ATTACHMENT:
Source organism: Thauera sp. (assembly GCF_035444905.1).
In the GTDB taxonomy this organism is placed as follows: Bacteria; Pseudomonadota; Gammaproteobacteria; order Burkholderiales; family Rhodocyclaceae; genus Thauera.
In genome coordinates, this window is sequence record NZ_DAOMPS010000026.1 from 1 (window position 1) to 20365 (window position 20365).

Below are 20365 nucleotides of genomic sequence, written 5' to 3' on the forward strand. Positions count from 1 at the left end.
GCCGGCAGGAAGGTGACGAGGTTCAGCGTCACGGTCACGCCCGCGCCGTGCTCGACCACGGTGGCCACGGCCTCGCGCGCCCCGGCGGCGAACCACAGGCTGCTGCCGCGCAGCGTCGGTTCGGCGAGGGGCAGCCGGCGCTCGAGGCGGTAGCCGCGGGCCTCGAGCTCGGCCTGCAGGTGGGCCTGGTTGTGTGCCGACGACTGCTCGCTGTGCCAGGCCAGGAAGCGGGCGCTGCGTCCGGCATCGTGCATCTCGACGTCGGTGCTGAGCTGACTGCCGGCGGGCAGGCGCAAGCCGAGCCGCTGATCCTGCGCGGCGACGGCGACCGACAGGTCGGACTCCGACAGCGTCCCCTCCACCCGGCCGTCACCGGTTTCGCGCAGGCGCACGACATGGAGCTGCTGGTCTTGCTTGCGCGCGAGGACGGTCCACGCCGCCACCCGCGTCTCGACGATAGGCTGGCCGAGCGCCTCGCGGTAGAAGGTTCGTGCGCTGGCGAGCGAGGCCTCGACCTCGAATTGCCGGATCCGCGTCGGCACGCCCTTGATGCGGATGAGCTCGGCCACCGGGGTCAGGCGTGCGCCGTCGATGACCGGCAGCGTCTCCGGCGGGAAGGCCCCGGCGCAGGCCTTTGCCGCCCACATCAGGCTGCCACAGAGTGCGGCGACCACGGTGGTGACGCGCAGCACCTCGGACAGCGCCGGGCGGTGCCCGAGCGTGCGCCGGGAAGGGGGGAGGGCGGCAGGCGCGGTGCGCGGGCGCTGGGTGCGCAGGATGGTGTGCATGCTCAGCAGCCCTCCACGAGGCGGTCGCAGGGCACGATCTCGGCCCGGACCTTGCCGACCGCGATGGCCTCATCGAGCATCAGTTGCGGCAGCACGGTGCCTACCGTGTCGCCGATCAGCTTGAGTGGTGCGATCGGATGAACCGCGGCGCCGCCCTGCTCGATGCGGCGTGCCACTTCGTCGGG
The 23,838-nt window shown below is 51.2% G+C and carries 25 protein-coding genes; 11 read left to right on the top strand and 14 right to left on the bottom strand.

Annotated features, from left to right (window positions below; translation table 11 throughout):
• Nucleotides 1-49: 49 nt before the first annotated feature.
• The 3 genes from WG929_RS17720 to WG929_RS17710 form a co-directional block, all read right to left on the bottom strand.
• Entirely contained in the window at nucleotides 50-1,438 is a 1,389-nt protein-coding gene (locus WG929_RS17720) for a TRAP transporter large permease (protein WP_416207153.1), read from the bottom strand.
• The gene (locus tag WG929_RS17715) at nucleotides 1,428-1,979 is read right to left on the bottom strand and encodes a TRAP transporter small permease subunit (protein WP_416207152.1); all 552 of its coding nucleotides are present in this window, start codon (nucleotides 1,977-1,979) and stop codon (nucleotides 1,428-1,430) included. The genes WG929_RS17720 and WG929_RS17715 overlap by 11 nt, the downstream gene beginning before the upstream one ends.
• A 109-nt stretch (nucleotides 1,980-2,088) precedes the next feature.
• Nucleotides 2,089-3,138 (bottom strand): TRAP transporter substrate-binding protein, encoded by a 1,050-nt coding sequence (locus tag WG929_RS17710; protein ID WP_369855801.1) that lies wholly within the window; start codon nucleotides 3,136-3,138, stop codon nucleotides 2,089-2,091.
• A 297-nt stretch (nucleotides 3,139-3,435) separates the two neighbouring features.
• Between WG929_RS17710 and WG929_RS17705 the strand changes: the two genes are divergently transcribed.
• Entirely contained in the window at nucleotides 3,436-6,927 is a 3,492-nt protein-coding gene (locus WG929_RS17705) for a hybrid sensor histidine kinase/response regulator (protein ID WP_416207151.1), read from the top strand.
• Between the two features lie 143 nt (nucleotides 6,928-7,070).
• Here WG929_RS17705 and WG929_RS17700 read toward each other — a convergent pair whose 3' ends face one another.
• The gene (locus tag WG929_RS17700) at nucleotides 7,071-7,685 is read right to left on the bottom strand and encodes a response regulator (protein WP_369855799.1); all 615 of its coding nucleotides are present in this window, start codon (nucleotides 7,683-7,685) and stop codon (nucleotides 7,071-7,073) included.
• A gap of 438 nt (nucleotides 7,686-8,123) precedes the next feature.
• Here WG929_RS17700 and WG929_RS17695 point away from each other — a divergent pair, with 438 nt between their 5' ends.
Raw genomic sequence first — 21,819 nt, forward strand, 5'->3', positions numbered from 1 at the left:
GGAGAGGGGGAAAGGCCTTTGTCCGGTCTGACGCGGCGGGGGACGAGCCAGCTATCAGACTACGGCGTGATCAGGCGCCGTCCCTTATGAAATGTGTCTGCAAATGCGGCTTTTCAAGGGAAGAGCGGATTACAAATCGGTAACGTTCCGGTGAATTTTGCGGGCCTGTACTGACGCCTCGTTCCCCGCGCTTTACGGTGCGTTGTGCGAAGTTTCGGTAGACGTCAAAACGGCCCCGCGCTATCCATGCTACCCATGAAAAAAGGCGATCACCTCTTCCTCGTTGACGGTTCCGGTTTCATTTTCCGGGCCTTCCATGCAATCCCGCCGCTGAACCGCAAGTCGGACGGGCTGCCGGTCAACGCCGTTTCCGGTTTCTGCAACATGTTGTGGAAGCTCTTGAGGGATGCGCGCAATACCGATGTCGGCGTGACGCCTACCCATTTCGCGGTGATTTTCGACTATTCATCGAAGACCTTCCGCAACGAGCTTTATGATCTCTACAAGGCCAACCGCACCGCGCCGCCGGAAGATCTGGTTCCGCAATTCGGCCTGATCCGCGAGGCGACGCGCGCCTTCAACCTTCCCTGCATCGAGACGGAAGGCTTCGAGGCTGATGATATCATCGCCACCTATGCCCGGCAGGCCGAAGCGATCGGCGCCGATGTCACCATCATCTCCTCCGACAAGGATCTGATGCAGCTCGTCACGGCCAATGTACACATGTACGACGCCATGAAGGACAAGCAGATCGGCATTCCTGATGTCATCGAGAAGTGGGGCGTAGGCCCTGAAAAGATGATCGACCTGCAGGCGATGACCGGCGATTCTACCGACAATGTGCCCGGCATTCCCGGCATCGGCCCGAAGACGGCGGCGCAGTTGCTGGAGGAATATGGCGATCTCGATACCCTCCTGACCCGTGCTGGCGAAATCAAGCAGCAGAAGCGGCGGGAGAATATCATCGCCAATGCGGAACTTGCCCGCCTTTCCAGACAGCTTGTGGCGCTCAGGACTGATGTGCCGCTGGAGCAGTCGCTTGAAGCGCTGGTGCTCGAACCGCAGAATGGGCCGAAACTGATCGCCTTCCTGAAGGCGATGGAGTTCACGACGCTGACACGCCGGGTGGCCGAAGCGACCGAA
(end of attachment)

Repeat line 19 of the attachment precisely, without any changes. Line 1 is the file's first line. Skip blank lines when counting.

• The gene (locus tag WG929_RS17700) at nucleotides 7,071-7,685 is read right to left on the bottom strand and encodes a response regulator (protein WP_369855799.1); all 615 of its coding nucleotides are present in this window, start codon (nucleotides 7,683-7,685) and stop codon (nucleotides 7,071-7,073) included.